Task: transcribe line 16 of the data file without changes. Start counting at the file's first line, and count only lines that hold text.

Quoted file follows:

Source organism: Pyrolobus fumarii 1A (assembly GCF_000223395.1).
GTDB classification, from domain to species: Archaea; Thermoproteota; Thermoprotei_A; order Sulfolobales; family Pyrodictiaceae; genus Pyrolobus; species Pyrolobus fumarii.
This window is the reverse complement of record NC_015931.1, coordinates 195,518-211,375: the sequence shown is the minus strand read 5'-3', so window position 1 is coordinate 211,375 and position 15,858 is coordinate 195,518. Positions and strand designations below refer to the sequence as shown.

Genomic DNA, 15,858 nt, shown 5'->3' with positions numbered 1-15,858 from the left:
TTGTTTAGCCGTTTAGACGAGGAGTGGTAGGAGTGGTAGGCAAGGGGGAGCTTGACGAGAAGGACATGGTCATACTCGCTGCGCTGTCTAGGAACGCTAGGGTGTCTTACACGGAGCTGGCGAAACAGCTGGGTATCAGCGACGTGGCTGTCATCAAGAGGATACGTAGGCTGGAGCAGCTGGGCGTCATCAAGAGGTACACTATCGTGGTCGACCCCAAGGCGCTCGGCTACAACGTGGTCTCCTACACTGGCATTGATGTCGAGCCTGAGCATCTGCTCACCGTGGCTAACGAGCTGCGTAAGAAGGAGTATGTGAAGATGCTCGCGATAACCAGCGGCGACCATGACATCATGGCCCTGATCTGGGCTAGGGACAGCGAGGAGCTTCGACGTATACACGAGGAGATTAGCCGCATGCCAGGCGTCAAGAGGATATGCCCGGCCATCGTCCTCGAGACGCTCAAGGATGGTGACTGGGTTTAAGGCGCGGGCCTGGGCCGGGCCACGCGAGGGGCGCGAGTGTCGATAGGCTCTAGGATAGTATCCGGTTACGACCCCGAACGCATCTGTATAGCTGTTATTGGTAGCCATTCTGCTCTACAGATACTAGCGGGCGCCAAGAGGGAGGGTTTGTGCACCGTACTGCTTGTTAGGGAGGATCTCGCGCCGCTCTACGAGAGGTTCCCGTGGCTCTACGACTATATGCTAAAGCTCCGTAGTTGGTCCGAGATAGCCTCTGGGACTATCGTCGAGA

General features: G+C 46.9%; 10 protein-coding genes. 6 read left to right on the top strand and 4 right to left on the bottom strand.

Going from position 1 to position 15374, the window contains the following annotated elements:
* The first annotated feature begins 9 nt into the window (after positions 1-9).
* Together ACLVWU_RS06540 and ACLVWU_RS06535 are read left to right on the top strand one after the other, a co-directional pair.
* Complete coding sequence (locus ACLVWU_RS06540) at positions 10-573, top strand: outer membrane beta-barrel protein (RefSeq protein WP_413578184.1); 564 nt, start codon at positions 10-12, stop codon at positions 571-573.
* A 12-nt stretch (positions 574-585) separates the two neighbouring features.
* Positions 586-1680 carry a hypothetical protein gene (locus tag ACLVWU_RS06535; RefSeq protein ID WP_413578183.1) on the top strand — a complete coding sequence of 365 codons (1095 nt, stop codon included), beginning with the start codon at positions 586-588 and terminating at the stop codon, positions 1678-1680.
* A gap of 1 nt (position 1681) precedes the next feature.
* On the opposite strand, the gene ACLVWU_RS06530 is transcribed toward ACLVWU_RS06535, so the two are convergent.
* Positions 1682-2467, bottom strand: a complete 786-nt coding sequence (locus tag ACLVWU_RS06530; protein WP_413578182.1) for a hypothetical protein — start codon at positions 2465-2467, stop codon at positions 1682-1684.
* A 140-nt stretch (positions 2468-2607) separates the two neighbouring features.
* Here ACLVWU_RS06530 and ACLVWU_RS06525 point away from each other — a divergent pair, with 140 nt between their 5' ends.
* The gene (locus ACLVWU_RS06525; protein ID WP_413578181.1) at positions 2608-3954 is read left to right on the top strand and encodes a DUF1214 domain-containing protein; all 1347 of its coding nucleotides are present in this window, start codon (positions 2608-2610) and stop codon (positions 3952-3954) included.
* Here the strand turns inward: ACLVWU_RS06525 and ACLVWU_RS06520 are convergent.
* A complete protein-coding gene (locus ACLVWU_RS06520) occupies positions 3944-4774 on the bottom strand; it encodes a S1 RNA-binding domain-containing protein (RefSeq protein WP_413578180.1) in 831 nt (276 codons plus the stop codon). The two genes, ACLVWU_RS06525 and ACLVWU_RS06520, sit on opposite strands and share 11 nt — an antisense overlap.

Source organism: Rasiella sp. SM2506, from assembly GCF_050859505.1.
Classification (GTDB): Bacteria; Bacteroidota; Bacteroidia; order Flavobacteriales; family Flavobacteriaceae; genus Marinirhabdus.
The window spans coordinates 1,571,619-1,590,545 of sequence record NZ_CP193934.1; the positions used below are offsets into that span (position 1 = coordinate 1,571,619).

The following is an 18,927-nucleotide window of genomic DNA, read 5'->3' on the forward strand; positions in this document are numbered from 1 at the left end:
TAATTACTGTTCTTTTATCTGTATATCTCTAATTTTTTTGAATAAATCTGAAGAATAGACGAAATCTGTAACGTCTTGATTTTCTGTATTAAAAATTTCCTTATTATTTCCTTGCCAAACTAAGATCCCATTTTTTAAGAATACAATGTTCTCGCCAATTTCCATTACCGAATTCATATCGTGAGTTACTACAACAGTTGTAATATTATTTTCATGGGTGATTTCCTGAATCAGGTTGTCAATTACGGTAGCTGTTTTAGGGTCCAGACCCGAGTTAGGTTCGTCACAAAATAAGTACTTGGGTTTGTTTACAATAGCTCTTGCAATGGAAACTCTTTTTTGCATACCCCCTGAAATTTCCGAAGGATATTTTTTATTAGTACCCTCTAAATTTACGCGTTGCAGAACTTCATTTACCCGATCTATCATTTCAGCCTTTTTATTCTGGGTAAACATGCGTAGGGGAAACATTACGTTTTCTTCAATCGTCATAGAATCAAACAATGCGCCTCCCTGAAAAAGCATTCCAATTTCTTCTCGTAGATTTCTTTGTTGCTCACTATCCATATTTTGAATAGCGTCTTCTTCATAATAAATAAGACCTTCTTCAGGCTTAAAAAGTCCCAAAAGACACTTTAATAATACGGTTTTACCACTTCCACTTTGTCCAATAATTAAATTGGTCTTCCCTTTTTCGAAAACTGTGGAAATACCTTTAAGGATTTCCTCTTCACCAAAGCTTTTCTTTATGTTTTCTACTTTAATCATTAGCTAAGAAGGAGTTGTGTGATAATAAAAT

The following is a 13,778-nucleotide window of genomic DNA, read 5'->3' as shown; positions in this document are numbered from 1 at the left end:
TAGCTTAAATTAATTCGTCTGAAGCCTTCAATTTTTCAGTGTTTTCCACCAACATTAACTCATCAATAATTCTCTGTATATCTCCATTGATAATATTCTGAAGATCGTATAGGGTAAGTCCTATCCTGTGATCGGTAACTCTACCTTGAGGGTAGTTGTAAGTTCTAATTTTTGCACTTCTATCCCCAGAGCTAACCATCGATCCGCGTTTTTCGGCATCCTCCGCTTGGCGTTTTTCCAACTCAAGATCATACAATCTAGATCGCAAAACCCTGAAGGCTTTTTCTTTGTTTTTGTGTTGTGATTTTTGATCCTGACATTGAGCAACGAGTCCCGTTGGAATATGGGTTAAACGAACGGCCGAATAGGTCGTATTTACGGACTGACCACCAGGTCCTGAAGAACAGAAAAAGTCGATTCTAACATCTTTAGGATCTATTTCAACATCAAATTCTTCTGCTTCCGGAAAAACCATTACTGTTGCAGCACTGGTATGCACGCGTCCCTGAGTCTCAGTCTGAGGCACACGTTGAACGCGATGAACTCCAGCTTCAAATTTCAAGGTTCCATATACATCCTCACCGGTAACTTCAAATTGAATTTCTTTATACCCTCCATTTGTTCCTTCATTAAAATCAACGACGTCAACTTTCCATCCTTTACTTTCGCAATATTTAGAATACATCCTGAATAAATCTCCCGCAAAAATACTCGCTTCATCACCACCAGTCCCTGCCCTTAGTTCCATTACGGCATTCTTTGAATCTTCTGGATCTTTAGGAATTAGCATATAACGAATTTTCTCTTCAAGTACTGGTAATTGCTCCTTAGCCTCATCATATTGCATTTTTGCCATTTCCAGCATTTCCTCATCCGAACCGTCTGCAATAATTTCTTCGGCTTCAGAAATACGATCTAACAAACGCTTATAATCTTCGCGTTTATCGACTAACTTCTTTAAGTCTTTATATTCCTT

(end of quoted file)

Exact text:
* A 140-nt stretch (positions 2468-2607) separates the two neighbouring features.